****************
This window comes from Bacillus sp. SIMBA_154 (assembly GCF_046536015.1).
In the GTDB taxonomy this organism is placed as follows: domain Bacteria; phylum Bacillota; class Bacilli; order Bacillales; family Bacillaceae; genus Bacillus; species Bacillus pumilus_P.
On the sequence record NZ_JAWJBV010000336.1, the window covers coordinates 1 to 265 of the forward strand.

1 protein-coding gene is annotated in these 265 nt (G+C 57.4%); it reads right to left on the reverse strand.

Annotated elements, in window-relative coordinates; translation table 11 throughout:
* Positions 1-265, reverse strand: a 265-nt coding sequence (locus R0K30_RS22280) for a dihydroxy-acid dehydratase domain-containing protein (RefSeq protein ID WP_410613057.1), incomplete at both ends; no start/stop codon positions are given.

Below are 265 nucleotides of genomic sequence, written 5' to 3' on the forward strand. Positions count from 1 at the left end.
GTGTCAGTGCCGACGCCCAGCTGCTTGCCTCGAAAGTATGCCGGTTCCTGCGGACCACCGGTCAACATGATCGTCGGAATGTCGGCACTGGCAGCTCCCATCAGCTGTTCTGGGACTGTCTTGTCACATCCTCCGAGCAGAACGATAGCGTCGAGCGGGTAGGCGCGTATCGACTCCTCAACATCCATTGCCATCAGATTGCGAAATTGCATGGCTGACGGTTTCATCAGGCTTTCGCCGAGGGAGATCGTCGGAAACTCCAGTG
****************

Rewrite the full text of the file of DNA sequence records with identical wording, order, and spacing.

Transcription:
This window comes from Bacillus sp. SIMBA_154 (assembly GCF_046536015.1).
In the GTDB taxonomy this organism is placed as follows: domain Bacteria; phylum Bacillota; class Bacilli; order Bacillales; family Bacillaceae; genus Bacillus; species Bacillus pumilus_P.
On the sequence record NZ_JAWJBV010000336.1, the window covers coordinates 1 to 265 of the forward strand.

1 protein-coding gene is annotated in these 265 nt (G+C 57.4%); it reads right to left on the reverse strand.

Annotated elements, in window-relative coordinates; translation table 11 throughout:
* Positions 1-265, reverse strand: a 265-nt coding sequence (locus R0K30_RS22280) for a dihydroxy-acid dehydratase domain-containing protein (RefSeq protein ID WP_410613057.1), incomplete at both ends; no start/stop codon positions are given.

Below are 265 nucleotides of genomic sequence, written 5' to 3' on the forward strand. Positions count from 1 at the left end.
GTGTCAGTGCCGACGCCCAGCTGCTTGCCTCGAAAGTATGCCGGTTCCTGCGGACCACCGGTCAACATGATCGTCGGAATGTCGGCACTGGCAGCTCCCATCAGCTGTTCTGGGACTGTCTTGTCACATCCTCCGAGCAGAACGATAGCGTCGAGCGGGTAGGCGCGTATCGACTCCTCAACATCCATTGCCATCAGATTGCGAAATTGCATGGCTGACGGTTTCATCAGGCTTTCGCCGAGGGAGATCGTCGGAAACTCCAGTG